Review: The Rig ‘Falls Short Of Being Truly Terrifying’

By Gary

Set on an oil rig off the coast of Scotland, the six-part Prime Video series initially gave viewers and the characters, the impression that a bout of spectacularly bad weather was keeping everyone from going home.

It soon transpired that there was something much more sinister going on.

In amongst the Lost-style monsters and supernatural elements, there’s a clear thematic link to the climate crisis running through The Rig.

This was a driving force for screenwriter David Macpherson, who wanted to approach the world-relevant topic in a more personal way.

“I wanted to tell that global story [of climate change],” he confirmed during an interview with The Times.

“But one of the things that gets missed is the impact on everyday people in these facilities.”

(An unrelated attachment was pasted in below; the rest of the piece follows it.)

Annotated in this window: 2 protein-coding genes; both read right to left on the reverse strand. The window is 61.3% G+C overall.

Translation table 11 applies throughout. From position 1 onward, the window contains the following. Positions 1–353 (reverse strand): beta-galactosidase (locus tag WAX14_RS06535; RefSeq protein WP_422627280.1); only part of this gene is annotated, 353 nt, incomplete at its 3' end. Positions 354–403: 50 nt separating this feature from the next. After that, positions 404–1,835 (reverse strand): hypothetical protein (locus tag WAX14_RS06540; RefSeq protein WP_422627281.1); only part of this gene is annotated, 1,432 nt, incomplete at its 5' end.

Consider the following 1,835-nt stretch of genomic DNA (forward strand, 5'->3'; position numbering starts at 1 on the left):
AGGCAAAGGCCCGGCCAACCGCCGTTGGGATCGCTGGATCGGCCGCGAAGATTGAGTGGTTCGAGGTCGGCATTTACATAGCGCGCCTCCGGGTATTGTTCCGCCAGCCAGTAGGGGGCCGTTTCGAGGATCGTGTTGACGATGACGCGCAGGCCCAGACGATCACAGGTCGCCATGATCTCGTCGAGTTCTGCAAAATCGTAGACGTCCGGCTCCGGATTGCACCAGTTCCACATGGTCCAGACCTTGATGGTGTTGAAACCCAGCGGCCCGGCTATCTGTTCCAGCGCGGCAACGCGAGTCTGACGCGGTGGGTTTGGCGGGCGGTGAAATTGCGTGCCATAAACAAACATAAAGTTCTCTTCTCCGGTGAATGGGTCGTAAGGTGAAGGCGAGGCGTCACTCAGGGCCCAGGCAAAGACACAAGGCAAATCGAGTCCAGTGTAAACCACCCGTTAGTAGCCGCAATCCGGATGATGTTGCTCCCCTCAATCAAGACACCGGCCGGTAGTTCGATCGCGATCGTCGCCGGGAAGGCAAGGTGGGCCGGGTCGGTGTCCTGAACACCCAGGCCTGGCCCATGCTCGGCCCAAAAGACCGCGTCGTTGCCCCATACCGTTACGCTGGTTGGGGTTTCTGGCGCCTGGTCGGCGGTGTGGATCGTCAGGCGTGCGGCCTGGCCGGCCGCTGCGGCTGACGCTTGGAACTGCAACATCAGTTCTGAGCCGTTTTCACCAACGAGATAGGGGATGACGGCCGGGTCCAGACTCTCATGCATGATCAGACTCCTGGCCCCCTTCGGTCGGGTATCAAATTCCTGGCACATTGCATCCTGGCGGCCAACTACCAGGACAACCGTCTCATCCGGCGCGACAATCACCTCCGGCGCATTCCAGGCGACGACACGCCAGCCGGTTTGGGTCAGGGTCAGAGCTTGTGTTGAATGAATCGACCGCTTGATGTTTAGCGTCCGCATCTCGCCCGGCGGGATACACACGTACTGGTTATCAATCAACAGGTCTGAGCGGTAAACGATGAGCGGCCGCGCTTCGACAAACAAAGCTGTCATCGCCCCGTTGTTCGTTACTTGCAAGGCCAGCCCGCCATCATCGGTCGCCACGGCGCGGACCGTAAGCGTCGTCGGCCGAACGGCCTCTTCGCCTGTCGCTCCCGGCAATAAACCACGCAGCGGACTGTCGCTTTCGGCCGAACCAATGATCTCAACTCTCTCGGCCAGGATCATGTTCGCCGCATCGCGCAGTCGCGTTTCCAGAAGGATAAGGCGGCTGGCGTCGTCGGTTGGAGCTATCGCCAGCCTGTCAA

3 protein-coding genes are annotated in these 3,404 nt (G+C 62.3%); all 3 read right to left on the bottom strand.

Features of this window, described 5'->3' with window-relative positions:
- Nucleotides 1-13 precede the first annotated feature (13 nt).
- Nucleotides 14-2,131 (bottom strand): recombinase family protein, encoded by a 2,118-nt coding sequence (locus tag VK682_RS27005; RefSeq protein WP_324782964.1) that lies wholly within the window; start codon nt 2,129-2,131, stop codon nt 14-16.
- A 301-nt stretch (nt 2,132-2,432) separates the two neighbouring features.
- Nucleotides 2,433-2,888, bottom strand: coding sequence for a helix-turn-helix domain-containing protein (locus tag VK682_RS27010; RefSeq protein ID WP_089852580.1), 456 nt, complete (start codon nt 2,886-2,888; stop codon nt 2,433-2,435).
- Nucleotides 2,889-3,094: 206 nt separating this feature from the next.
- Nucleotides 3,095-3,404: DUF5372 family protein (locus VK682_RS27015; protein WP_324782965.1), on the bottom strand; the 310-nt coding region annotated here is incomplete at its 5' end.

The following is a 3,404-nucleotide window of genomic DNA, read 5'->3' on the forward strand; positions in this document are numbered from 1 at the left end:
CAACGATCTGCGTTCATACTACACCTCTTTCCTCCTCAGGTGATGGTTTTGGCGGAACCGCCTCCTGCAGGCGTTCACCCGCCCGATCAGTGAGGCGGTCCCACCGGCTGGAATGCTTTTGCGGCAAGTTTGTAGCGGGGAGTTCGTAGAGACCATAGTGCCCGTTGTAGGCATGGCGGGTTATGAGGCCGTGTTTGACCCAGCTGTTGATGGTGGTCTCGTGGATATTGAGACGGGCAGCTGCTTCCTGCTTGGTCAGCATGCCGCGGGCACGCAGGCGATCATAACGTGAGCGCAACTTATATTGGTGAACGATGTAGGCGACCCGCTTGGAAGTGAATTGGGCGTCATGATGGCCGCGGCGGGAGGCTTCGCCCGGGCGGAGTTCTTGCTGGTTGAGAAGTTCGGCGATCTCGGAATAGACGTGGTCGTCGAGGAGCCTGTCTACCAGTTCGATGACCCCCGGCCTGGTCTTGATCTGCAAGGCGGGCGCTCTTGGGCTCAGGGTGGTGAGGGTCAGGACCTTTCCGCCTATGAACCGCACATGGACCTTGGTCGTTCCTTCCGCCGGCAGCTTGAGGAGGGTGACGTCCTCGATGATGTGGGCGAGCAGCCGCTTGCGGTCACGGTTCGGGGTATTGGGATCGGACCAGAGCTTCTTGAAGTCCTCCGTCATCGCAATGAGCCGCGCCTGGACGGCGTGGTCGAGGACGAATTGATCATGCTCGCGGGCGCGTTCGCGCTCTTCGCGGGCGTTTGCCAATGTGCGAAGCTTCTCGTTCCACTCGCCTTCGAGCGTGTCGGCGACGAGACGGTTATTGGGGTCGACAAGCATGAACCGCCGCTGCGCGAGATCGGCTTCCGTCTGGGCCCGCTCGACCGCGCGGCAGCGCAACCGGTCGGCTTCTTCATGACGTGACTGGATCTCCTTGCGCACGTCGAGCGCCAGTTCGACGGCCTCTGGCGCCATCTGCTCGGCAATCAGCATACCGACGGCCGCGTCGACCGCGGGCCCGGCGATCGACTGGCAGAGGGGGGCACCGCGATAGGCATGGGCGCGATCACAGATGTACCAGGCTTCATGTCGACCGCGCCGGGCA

The Rig has a cast of very recognisable actors from the UK including Iain Glen, Owen Teale and Mark Addy (all Game of Thrones), Emily Hampshire (Schitt’s Creek), Martin Compston, Rochenda Sandall and Mark Bonnar (all Line of Duty).

The acting in The Rig is all of a very high level, the drama and suspense is all very realistic and tension of being confined onto a small space makes it feel a little claustrophobic.

You could tell in some of the scenes that the special effects weren’t the best you could tell it was made on a lower budget and also the actors they have in this must have eat up quite a bit of their budget.

Despite The Rig’s fantastic concept, or perhaps because of its hugely exciting potential, the show falls short of being truly terrifying.

It’s partly due to production values: sometimes, locations are very obviously sets, and the show’s special effects could be better.

Director John Strickland (The Bill, Line of Duty) has chosen to pull back on the music, and often the stark scenes are crying out for a bit of soundtrack.

The Rig has all the same winning elements as shows such as HBO’s stomach-churning Chernobyl, or Robert Eggers’ psychological pressure-cooker shocker The Lighthouse, but fails to worm itself into the mind as those nightmarish productions did; the atmosphere just isn’t there.

My Rating: 7/10